Alan and Amy Dickinson certainly had their research cut out for them when they set out in 2009 to find vineyard sites in BC that might yield top-shelf Riesling. This grape is one that will translate any nuances of terroir right into the glass, which is exactly what the Dickinsons wish to foster: minimalist winemaking that lets the land speak for itself. After almost of a year of searching, they acquired 5 acres of high-elevation south-facing vineyard that would serve as the nucleus of Synchromesh’s estate plot Storm Haven, which would later blossom to 107 acres when a neighbouring property was acquired in 2017. Although such an expansion may conjure up concerns of dilution of all that makes a specific parcel unique, au contraire. For one, the Dickinsons don’t play around with mediocre sites. Furthermore, a larger vineyard provides an opportunity to explore geological and climatic aspects of the site that in effect provide a larger palette from which to paint. Pinot Noir was added at Storm Haven, and the Dickinsons ultimately extended their stewardship to other vineyard locations in Naramata, a never-ending quest for further pure site expressions. All of their farming is organic, with no synthetic inputs, and all wines are fermented spontaneously, with a hard turn away from any factor that could blur the expression of each specific vineyard. Stay tuned for later in-depth coverage of Synchromesh’s home base; in this post I will focus on two special non-estate sites for Riesling, as well as another renowned plot for… Merlot?? Yes. Read on. Read the rest of this entry »





Bricks Wine Advent Calendar 2019: Day 15

15 12 2019

By Raymond Lamontagne

Yesterday saw an unexpected and very pleasing deep dive into Petite Sirah. Today we appear to have another half-bottle flute under wraps, albeit one that’s taller that your average 750 ml bottle! There had to be a Riesling in here, no?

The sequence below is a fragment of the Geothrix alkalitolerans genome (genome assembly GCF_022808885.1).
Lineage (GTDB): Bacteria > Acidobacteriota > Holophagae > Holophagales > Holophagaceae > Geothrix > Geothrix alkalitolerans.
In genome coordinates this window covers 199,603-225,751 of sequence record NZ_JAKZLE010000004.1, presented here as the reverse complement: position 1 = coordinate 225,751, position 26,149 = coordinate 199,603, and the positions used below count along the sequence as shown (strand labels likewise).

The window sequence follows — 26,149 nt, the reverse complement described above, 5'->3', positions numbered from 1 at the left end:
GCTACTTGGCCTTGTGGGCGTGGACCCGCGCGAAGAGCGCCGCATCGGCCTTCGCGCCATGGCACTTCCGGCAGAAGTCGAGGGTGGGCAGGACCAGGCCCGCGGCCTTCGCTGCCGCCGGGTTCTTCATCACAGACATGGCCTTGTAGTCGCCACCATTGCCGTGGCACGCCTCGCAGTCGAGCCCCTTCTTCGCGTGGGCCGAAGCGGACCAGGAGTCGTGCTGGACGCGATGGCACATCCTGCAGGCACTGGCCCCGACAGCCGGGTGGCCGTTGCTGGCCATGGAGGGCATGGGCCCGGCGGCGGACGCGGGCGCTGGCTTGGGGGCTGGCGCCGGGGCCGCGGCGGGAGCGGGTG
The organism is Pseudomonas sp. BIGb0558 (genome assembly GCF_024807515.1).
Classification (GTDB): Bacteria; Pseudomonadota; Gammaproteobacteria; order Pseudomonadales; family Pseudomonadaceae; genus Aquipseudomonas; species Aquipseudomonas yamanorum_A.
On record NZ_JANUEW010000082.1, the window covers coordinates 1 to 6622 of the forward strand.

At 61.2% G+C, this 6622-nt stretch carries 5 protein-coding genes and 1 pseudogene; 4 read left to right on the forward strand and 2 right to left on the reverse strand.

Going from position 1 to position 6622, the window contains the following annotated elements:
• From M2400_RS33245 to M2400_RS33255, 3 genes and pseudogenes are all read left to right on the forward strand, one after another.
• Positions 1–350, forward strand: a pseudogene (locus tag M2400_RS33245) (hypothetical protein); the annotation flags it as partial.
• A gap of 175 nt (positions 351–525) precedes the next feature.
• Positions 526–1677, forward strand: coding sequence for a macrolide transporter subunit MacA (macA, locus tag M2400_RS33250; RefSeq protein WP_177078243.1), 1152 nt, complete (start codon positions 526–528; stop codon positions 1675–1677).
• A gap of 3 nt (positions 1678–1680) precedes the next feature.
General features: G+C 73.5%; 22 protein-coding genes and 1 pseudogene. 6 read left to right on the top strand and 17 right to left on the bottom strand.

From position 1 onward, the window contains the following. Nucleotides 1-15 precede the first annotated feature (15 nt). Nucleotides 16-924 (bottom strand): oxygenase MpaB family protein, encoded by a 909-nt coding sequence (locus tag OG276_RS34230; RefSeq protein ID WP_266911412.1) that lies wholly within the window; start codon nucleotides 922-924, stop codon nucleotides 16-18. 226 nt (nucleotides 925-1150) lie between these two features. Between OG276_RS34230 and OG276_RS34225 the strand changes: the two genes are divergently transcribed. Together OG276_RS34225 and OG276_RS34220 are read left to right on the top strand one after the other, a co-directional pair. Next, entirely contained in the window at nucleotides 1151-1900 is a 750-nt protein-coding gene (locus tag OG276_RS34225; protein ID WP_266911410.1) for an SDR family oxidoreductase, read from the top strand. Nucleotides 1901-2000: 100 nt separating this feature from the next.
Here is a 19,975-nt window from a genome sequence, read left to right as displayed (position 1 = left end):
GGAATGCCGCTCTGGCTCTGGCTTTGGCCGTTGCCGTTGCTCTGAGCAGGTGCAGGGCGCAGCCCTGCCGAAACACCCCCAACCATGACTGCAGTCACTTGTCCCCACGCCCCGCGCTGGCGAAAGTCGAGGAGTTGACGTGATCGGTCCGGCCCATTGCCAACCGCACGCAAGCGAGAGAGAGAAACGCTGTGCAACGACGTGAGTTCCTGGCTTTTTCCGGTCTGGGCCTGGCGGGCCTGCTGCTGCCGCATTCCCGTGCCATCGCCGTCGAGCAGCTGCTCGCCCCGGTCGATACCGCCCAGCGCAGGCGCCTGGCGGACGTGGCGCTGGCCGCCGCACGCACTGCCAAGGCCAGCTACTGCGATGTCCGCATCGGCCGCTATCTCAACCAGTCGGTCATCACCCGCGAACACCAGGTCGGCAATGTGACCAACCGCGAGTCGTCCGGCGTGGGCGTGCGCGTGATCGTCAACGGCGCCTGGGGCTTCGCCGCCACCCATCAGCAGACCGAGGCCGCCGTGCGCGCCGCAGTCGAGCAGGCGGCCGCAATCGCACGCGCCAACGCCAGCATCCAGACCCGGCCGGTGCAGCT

IMG_1380Wine importer and writing hero of mine Terry Theise captures the magic of this grape when he describes how this variety stole his heart. A single inexpensive off-dry Mosel Riesling produced by a large co-operative winery captivated and mesmerized, ultimately propelling him into a successful career and forever changing his view of a beverage. It is worth noting that he describes this fateful bottle as essentially supermarket plonk. That’s what Riesling is capable of: even the “bad” ones are pretty damn tasty, and completely obliterating the grape’s distinctive character via mass market commodity winemaking is actually quite challenging. This grape demands to be known, even if it doesn’t always carry a big stick. Riesling often prefers the ethereal, conveying something much deeper than mere bombastic pleasure. Perhaps the Mosel, home to Riesling vines for at least 500 years, is the quintessential expression of this soul.

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Mosel Rieslings are renowned for their floral aromas, racy acidity, crystalline purity of fruit, and lightness of body relative to other German winemaking regions. Coming to the wine party when I did, I am accustomed to treating this region with considerable reverence, although there was a time not so long ago when oceans of dilute, sweetish wine from mediocre sites did damage to the Mosel’s reputation, and some are of the view that even the better producers were often guilty of making their wines too sweet. I recall trying to persuade a work colleague that Riesling is the king of white grapes, getting some pushback in the form of comments like “sorry, it’s way too sweet”. Sigh. I didn’t mean the cheap ones that come in the super pretty multicoloured bottles that look more like vases than storage containers for a serious beverage. Fortunately, the Mosel-Saar-Ruwer still produces more top-quality Rieslings than any other region in Germany, and Dr. Loosen is one of the producers that has done much to spread this quality far and wide.